Republican Hypocrisy on Iran
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The exaggerations and half-truths that some Republicans are using to derail President Obama‘s important and necessary nuclear deal with Iran are beyond ugly. Invoking the Holocaust, Mike Huckabee, a contender for the Republican presidential nomination, has accused Mr. Obama of marching Israelis “to the door of the oven.” Tom Cotton, a senator from Arkansas, has compared Secretary of State John Kerry, who helped negotiate the deal, to Pontius Pilate.
What should be a thoughtful debate has been turned into a vicious battle against Mr. Obama, involving not just the Republicans but Israel’s prime minister, Benjamin Netanyahu. The unseemly spectacle of lawmakers siding with a foreign leader against their own commander in chief has widened an already dangerous breach between two old allies.
Policy considerations aside, what is most striking about the demagoguery is how ahistorical, if not downright hypocritical, it is. Negotiating with adversaries to advance a more stable world has long been a necessity, and Republican presidents have been among its most eager practitioners.
Richard Nixon normalized relations with China when it was considered a Communist menace. Ronald Reagan signed a landmark missile agreement with the Soviet Union, which had fomented unrest worldwide and persecuted Jews. The agreement eliminated an entire category of missiles. Mr. Reagan even negotiated with Iran after the Islamic Revolution, selling it arms to use in its struggle with Iraq and using the proceeds to arm Nicaragua’s contra rebels in defiance of Congress.
Critics complain that the nuclear deal fails to eradicate all of Iran’s nuclear program, even for peaceful energy production, and provides sanctions relief, including access to $50 billion in Iranian assets frozen in foreign banks.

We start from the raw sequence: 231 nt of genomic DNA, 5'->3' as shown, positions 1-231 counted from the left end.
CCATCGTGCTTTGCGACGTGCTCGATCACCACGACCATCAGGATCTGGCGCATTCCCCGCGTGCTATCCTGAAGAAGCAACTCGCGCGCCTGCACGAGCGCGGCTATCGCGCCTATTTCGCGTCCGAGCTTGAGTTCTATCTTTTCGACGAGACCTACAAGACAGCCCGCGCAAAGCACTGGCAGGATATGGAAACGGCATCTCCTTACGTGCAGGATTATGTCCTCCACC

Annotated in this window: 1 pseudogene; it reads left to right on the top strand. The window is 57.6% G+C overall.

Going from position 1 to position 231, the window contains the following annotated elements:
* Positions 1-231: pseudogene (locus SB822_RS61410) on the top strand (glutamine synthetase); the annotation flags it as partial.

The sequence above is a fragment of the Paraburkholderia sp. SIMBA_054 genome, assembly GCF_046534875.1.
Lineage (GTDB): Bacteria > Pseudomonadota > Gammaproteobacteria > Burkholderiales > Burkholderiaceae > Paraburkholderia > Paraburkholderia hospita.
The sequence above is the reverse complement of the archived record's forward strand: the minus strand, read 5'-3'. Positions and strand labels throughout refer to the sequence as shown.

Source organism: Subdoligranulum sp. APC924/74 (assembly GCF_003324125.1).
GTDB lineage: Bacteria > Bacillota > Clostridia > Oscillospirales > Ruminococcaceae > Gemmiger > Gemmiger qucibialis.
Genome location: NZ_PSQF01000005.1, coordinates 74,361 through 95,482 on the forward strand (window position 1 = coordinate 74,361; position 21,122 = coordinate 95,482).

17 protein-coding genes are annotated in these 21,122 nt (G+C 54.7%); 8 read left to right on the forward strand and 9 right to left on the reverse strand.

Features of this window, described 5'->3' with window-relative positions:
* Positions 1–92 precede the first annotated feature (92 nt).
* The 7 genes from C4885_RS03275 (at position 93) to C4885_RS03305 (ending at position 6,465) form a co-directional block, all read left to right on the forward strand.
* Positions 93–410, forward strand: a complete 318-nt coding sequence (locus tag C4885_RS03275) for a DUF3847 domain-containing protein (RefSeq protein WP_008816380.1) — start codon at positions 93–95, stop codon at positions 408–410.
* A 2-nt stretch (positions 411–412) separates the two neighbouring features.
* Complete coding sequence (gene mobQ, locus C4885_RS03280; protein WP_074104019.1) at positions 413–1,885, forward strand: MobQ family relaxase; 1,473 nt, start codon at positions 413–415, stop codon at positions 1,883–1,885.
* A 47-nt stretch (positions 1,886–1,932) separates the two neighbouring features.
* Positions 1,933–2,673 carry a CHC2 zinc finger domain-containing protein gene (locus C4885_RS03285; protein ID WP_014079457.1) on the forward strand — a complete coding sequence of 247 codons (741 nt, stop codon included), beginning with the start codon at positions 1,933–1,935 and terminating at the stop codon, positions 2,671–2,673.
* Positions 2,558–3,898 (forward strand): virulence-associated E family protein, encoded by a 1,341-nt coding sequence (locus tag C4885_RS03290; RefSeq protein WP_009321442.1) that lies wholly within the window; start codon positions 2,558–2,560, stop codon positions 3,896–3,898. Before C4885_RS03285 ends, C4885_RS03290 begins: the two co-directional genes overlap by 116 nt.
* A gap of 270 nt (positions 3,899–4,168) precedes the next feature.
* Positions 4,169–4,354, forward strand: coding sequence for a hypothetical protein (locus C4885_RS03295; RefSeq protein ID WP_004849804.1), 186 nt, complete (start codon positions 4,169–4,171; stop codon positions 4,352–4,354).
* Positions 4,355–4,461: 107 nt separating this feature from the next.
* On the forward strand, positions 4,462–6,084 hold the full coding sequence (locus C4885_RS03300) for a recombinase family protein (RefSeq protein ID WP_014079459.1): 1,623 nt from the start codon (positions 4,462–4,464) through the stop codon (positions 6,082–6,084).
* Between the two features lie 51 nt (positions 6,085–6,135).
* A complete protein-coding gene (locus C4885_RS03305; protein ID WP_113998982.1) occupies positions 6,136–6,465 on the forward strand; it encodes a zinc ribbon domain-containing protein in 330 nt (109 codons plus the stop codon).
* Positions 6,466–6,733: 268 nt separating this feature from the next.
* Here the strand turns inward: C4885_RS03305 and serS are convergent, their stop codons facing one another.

But what these critics do not mention is that the basic bargain Mr. Obama agreed to — benefits in exchange for nuclear limits — was endorsed by President George W. Bush and the other major powers in 2006. Though Mr. Bush was certainly opposed to allowing Iran to build a nuclear weapon, the proposal did not demand that Iran totally dismantle its nuclear enrichment and reprocessing activities (as critics now do); it instead offered assurances that Iran would have fuel for its civilian energy program and be integrated into the international economy. Two years later, the proposal was further enhanced, but talks with Tehran never went anywhere.
Negotiating with enemies is an essential component of statecraft and can be a crucial alternative to war. Even when America was at the height of its powers, its leaders — including Republicans — knew that any successful deal would involve some compromise with the other side, not complete capitulation. Yet that is exactly what the Republicans are demanding of Iran today as they lay plans to repudiate Mr. Obama’s hard-won accord in pursuit of some mythical “better” deal.
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